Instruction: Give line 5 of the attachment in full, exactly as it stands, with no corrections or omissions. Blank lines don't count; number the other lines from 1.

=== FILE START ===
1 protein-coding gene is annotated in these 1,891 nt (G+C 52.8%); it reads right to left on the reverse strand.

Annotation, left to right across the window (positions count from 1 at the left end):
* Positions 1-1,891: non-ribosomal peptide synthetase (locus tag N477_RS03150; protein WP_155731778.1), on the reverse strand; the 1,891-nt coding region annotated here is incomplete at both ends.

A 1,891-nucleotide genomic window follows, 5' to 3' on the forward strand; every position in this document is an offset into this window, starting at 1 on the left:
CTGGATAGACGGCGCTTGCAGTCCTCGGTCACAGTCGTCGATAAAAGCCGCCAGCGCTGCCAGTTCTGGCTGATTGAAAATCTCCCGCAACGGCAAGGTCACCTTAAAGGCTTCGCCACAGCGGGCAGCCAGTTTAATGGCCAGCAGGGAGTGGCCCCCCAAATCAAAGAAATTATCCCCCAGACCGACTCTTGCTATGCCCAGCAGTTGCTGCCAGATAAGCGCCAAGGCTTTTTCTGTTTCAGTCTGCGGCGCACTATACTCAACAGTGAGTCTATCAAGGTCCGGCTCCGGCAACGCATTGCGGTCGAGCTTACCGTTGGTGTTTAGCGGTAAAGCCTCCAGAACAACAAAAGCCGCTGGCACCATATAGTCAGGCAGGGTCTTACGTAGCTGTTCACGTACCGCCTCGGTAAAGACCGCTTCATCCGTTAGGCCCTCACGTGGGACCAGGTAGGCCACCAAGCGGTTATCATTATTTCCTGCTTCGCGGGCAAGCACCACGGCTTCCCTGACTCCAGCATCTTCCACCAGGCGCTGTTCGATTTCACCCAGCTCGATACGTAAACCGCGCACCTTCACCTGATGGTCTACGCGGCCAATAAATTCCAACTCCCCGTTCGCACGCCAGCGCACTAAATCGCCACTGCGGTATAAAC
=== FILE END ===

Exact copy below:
CTGGATAGACGGCGCTTGCAGTCCTCGGTCACAGTCGTCGATAAAAGCCGCCAGCGCTGCCAGTTCTGGCTGATTGAAAATCTCCCGCAACGGCAAGGTCACCTTAAAGGCTTCGCCACAGCGGGCAGCCAGTTTAATGGCCAGCAGGGAGTGGCCCCCCAAATCAAAGAAATTATCCCCCAGACCGACTCTTGCTATGCCCAGCAGTTGCTGCCAGATAAGCGCCAAGGCTTTTTCTGTTTCAGTCTGCGGCGCACTATACTCAACAGTGAGTCTATCAAGGTCCGGCTCCGGCAACGCATTGCGGTCGAGCTTACCGTTGGTGTTTAGCGGTAAAGCCTCCAGAACAACAAAAGCCGCTGGCACCATATAGTCAGGCAGGGTCTTACGTAGCTGTTCACGTACCGCCTCGGTAAAGACCGCTTCATCCGTTAGGCCCTCACGTGGGACCAGGTAGGCCACCAAGCGGTTATCATTATTTCCTGCTTCGCGGGCAAGCACCACGGCTTCCCTGACTCCAGCATCTTCCACCAGGCGCTGTTCGATTTCACCCAGCTCGATACGTAAACCGCGCACCTTCACCTGATGGTCTACGCGGCCAATAAATTCCAACTCCCCGTTCGCACGCCAGCGCACTAAATCGCCACTGCGGTATAAAC